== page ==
Beethoven’s Fidelio – Edmonton Opera, 24 April 2012

Beethoven in 1814

Beethoven in 1814 (Photo credit: Wikipedia)

Act 3 of Beethoven's opera Fidelio as performe...

Beethoven: Fidelio

Edmonton Opera, Jubilee Auditorium, 24 April 2012

Give Edmonton Opera welcome credit: Beethoven’s Fidelio is difficult to stage, and the dramatic narrative not always self-evident. It takes two-thirds of the first act to make clear that Fidelio the boy is Leonore the woman. And the final scene, which is triumphal and polemic, is fundamentally static, and challenges stage management of the mass of performers in the chorus while also completing the dramatic action that concentrates on Florestan.

The performance had a number of great moments, especially the very moving Prisoners’ Chorus and Leonore’s Abscheulicher!, where the three French horns were superb. The opening sequence, to the march, was handled well, and the concerted pieces flowed  nicely—bringing out the many suggestive cross-references in Beethoven’s music.

The set did not always work well, the policing movement intrusive; and the costumes presented inconsistencies; but the singing was largely good, especially Maria Hundeling’s as Leonore and Thomas Goerz’s as Rocco; and the orchestra was very fine. One was obliged to wonder, though, given the size of John MacMaster, the Florestan, how much weight a prisoner needs to lose during two years of near-starvation. It was a Pavarotti moment.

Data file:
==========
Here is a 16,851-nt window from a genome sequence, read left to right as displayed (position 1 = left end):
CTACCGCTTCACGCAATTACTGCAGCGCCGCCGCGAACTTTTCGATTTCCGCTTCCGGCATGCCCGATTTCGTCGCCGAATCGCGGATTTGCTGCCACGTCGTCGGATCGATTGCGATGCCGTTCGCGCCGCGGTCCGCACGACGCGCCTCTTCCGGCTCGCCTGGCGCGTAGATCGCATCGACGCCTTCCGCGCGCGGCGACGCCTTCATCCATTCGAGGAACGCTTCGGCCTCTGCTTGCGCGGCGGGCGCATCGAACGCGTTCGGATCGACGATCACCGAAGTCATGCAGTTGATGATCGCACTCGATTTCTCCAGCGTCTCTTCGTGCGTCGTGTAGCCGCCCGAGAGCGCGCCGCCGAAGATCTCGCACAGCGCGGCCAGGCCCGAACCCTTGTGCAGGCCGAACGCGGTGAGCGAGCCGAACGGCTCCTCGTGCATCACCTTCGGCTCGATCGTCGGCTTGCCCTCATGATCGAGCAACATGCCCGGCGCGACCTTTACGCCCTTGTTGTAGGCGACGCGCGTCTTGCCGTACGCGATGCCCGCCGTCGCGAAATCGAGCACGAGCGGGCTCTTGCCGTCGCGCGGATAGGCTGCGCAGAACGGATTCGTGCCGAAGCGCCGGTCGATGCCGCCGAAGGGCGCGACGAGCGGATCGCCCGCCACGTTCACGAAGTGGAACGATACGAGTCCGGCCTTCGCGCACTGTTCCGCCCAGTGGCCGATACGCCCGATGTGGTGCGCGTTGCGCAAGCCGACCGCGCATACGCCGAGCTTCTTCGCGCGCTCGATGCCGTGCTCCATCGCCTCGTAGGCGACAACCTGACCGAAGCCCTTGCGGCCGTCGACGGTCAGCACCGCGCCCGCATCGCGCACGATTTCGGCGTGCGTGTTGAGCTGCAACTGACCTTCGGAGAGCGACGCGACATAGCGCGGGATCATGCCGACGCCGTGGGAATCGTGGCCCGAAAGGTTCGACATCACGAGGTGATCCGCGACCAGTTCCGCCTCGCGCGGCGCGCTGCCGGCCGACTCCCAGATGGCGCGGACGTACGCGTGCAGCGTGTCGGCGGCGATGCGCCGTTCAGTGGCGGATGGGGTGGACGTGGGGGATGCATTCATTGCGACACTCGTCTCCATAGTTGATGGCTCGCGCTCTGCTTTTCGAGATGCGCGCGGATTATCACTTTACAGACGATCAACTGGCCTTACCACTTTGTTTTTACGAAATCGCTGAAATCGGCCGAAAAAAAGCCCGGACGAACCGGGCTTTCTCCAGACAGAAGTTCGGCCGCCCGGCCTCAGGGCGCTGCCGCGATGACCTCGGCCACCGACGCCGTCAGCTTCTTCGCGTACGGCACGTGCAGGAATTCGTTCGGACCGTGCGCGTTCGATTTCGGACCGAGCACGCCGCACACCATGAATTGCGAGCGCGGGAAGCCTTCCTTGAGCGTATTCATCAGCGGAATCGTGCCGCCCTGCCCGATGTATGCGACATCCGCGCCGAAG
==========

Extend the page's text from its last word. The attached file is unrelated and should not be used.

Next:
Killing off one of the prisoners at the end of their chorus, and summarily shooting Pizarro in the last scene seemed dramatic miscalculations, as these are not in the original, and became contradictory to the flow of action Beethoven strove for. The two executions also displaced audience attention from the plight and liberation of Florestan, thus simultaneously disturbing the balance of the drama, which Beethoven has very carefully judged. Note only, for example, how the darkness of the opening of the second act, which is difficult to sustain, is actually heightened by the hallucinatory vision of Leonore that Florestan moves to. Musically and architecturally, it is impeccable.

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